Evidence-Based Referral: Effects of the Revised Youth Fit 4 Life Protocol on Physical Activity Outputs

Evidence-Based Referral: Effects of the Revised Youth Fit 4 Life Protocol on Physical Activity Outputs

James J Annesi, PhD, FAAHB, FTOS, FAPA; Linda L Vaughn, MS, MBA

Perm J 2015 Summer; 19(3):48-53 [Full Citation]



Background: Lack of physical activity is prevalent in youths. Pediatricians seek referrals to reliably increase outputs, especially in their overweight and underactive patients.
Objective: Within a randomized controlled trial, we contrasted 2 physical activity/nutrition treatments on the basis of social cognitive and self-efficacy theory, and a comparison condition, on time in moderate-to-vigorous physical activity (MVPA) during the 45-min/day physical activity segment of elementary afterschool care.
Methods: In youths ranging in age from 9 to 12 years (9.7 ± 0.8 years, overall), the Original Youth Fit For Life treatment (Original YFFL; n = 49), the Revised Youth Fit 4 Life treatment (Revised YF4L, n = 43), and a comparison condition of typical care (Comparison, n = 46) were contrasted using a 3 (groups) × 2 (sexes) analysis of variance incorporating means of 3 accelerometer measurements over 12 weeks.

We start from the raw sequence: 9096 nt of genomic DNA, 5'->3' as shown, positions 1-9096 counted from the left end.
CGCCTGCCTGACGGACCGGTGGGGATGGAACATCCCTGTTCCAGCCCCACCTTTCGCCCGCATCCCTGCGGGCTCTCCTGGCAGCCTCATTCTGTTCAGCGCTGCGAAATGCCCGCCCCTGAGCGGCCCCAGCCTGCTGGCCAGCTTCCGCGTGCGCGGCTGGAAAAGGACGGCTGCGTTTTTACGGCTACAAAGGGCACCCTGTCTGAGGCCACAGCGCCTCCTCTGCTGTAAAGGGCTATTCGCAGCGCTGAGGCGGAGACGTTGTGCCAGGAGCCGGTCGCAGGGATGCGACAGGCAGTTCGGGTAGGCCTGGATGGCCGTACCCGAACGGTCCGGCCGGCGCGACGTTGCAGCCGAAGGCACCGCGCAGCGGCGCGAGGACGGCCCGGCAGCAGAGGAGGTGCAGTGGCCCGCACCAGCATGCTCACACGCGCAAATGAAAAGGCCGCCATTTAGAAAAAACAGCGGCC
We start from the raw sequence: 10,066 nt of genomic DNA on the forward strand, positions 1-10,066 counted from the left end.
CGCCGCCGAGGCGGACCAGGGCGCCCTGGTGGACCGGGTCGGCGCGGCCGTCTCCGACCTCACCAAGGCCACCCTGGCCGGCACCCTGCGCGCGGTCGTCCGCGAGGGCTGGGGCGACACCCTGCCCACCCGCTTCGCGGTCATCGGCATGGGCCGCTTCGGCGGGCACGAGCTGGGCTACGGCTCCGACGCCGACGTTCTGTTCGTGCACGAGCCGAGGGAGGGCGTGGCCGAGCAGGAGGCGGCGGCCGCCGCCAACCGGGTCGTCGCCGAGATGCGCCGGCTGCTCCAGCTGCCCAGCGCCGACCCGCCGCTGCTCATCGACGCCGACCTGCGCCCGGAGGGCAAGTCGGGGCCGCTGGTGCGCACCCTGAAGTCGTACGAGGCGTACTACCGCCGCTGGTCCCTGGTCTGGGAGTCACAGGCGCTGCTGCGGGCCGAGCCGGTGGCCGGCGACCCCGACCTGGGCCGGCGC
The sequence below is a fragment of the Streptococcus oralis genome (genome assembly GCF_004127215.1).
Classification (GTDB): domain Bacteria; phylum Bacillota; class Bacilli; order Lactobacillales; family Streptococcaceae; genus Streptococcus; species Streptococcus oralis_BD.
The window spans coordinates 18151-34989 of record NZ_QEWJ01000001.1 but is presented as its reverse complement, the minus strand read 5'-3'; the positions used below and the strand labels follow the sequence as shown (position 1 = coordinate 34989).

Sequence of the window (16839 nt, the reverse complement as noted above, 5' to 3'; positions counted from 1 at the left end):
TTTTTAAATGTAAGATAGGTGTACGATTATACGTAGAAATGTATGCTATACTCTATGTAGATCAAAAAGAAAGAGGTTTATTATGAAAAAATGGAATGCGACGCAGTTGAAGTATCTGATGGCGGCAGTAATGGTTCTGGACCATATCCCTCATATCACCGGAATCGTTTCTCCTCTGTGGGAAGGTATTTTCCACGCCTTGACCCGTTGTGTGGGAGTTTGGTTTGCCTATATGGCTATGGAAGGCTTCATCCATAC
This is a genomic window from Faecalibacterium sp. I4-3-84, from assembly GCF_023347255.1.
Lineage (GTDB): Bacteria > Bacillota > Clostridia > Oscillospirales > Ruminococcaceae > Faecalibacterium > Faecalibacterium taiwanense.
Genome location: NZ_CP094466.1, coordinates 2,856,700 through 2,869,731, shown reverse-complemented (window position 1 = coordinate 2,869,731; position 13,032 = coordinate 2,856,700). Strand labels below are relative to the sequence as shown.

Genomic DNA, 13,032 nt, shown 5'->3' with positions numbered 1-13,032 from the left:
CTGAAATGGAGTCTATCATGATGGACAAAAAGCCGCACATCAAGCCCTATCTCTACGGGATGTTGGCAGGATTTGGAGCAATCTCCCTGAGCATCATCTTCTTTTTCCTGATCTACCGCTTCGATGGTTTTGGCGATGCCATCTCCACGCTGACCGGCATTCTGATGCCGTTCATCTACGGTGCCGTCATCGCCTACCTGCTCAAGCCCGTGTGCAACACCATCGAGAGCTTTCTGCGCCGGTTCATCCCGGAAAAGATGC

Results: There was a significantly greater amount of time in MVPA in the Revised YF4L group than either the Original YFFL or Comparison groups (F2, 132 = 281.20, p < 0.001). Boys completed significantly more time in MVPA than girls (F2, 132 = 16.43, p < 0.001); however, there was not a significant group × sex interaction. Supplementary analyses indicated sedentary time was significantly less by 29% in the Revised YF4L when contrasted with the Comparison group.
Conclusion: The Revised YF4L protocol that sought to maximize participants' cardiovascular physical activity appeared to improve upon the Original YFFL treatment on time in MVPA. Thus, pediatricians might have confidence in referring their patients to such evidence-based approaches. Future research should also evaluate the effects of YF4L on psychosocial predictors of physical activity and change in body mass index.